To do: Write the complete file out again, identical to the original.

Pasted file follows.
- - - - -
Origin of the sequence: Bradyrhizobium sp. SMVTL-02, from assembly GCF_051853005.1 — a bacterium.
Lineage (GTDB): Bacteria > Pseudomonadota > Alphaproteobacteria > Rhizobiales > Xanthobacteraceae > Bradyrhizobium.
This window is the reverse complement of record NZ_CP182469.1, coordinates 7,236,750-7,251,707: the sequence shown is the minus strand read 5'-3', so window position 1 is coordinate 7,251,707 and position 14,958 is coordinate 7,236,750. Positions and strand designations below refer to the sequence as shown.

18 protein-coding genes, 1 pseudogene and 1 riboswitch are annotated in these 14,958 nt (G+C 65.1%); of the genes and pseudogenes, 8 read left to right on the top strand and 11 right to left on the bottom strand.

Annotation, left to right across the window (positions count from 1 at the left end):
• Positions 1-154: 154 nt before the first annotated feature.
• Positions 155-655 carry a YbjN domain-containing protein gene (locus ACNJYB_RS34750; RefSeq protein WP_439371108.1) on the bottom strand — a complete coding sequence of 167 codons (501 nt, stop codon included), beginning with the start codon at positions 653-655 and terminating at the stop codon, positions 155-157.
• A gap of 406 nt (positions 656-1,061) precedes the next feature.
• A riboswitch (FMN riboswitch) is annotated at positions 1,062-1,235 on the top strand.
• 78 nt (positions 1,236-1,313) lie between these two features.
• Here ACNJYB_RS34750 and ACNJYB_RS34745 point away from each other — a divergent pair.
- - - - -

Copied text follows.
Origin of the sequence: Bradyrhizobium sp. SMVTL-02, from assembly GCF_051853005.1 — a bacterium.
Lineage (GTDB): Bacteria > Pseudomonadota > Alphaproteobacteria > Rhizobiales > Xanthobacteraceae > Bradyrhizobium.
This window is the reverse complement of record NZ_CP182469.1, coordinates 7,236,750-7,251,707: the sequence shown is the minus strand read 5'-3', so window position 1 is coordinate 7,251,707 and position 14,958 is coordinate 7,236,750. Positions and strand designations below refer to the sequence as shown.

18 protein-coding genes, 1 pseudogene and 1 riboswitch are annotated in these 14,958 nt (G+C 65.1%); of the genes and pseudogenes, 8 read left to right on the top strand and 11 right to left on the bottom strand.

Annotation, left to right across the window (positions count from 1 at the left end):
• Positions 1-154: 154 nt before the first annotated feature.
• Positions 155-655 carry a YbjN domain-containing protein gene (locus ACNJYB_RS34750; RefSeq protein WP_439371108.1) on the bottom strand — a complete coding sequence of 167 codons (501 nt, stop codon included), beginning with the start codon at positions 653-655 and terminating at the stop codon, positions 155-157.
• A gap of 406 nt (positions 656-1,061) precedes the next feature.
• A riboswitch (FMN riboswitch) is annotated at positions 1,062-1,235 on the top strand.
• 78 nt (positions 1,236-1,313) lie between these two features.
• Here ACNJYB_RS34750 and ACNJYB_RS34745 point away from each other — a divergent pair.